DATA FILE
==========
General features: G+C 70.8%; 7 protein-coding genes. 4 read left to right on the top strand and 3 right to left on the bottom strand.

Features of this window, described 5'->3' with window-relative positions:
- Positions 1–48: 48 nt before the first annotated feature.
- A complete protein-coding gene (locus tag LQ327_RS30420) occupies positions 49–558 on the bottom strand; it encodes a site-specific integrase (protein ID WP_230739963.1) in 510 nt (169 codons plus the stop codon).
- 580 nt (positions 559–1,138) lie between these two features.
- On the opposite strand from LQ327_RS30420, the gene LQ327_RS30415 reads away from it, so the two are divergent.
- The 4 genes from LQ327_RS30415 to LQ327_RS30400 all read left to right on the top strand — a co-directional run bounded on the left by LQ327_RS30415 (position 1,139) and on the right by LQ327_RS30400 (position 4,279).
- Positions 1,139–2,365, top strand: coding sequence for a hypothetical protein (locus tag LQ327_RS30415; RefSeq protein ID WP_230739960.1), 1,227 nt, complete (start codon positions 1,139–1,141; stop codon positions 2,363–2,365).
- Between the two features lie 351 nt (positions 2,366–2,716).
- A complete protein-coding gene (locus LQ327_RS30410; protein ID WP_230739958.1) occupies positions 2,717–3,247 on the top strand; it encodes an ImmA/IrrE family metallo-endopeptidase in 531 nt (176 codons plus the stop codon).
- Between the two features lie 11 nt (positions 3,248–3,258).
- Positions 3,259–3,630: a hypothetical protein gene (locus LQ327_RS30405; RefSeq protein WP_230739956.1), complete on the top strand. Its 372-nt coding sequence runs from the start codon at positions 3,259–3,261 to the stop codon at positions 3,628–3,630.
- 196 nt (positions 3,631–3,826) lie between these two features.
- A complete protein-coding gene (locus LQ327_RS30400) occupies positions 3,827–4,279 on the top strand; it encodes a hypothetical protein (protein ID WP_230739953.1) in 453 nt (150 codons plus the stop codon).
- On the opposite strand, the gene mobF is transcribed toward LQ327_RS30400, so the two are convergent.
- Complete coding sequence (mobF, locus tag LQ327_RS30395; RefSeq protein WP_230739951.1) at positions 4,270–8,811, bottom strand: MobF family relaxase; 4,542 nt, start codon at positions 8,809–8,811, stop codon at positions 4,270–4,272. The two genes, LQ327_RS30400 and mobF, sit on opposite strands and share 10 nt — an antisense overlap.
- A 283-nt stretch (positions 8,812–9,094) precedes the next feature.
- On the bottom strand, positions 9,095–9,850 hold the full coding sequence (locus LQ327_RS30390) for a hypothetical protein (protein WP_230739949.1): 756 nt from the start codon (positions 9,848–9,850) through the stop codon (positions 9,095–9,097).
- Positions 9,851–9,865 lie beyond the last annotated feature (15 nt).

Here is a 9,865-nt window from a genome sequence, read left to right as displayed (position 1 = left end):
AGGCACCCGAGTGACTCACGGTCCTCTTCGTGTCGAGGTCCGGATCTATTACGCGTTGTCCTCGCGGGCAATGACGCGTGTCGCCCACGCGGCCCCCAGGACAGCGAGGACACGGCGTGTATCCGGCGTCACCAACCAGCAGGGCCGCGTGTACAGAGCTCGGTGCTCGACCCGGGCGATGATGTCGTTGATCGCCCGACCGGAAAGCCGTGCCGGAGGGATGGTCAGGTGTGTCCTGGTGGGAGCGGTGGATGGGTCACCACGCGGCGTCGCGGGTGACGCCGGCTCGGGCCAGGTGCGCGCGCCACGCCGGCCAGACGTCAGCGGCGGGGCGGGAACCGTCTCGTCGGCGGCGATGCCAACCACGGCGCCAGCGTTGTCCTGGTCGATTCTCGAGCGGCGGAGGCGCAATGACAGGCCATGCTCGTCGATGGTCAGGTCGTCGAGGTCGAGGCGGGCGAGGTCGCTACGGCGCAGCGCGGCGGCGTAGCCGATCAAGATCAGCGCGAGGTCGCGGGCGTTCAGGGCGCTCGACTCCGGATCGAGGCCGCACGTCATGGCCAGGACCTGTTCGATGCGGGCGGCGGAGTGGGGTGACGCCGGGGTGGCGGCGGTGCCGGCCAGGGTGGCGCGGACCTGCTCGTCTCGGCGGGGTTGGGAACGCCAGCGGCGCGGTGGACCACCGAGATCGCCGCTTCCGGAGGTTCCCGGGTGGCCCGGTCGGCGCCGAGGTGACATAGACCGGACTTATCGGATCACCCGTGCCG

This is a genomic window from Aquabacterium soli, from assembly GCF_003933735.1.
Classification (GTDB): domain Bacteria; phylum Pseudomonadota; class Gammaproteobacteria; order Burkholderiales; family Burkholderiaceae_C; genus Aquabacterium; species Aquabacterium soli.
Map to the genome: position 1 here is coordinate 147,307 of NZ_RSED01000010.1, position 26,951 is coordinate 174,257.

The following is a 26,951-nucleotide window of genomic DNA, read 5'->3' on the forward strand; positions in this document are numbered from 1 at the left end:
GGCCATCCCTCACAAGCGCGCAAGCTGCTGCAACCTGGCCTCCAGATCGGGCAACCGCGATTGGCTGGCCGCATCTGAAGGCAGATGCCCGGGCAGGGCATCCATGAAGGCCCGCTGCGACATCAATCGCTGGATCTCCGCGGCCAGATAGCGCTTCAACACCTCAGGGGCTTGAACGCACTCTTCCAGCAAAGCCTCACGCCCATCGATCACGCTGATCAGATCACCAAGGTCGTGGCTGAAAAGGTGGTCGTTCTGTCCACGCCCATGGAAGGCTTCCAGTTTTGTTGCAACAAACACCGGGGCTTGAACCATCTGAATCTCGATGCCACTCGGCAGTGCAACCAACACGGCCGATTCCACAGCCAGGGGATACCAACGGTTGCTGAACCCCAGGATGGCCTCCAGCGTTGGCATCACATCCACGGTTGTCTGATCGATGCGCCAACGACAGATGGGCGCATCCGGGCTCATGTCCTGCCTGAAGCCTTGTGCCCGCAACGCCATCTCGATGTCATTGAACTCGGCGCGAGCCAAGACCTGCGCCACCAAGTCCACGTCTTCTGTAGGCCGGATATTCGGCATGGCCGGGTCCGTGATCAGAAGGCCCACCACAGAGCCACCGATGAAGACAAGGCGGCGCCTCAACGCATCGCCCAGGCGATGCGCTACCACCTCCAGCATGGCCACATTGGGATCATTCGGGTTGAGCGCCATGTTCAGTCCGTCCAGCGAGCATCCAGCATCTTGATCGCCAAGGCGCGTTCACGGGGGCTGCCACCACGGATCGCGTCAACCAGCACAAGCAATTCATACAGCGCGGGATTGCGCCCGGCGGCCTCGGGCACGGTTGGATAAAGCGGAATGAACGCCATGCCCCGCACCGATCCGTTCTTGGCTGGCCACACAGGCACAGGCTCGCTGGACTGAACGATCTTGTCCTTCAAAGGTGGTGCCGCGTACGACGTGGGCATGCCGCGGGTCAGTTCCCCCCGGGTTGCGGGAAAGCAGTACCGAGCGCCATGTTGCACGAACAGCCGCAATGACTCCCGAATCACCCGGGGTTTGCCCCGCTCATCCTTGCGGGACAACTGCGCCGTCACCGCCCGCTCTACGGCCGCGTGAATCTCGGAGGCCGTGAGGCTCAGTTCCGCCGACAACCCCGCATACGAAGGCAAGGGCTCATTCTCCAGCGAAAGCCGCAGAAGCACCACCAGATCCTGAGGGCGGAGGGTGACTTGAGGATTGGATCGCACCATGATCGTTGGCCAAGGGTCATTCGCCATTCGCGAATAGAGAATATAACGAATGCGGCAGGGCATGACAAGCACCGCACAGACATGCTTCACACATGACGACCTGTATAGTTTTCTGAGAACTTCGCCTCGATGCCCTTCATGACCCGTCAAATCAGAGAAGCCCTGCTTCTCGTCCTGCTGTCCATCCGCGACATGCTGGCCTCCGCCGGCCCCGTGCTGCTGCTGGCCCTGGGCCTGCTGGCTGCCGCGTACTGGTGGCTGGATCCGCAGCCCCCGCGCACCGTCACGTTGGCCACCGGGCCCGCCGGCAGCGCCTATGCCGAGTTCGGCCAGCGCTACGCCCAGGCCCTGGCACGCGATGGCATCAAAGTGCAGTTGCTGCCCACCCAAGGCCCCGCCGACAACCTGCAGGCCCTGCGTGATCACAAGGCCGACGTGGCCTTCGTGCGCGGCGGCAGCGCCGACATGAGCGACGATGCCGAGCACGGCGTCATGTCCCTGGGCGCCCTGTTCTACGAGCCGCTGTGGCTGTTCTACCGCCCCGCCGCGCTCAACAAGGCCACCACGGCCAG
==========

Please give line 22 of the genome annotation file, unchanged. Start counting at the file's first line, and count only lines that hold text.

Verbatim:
This is a genomic window from Aquabacterium soli, from assembly GCF_003933735.1.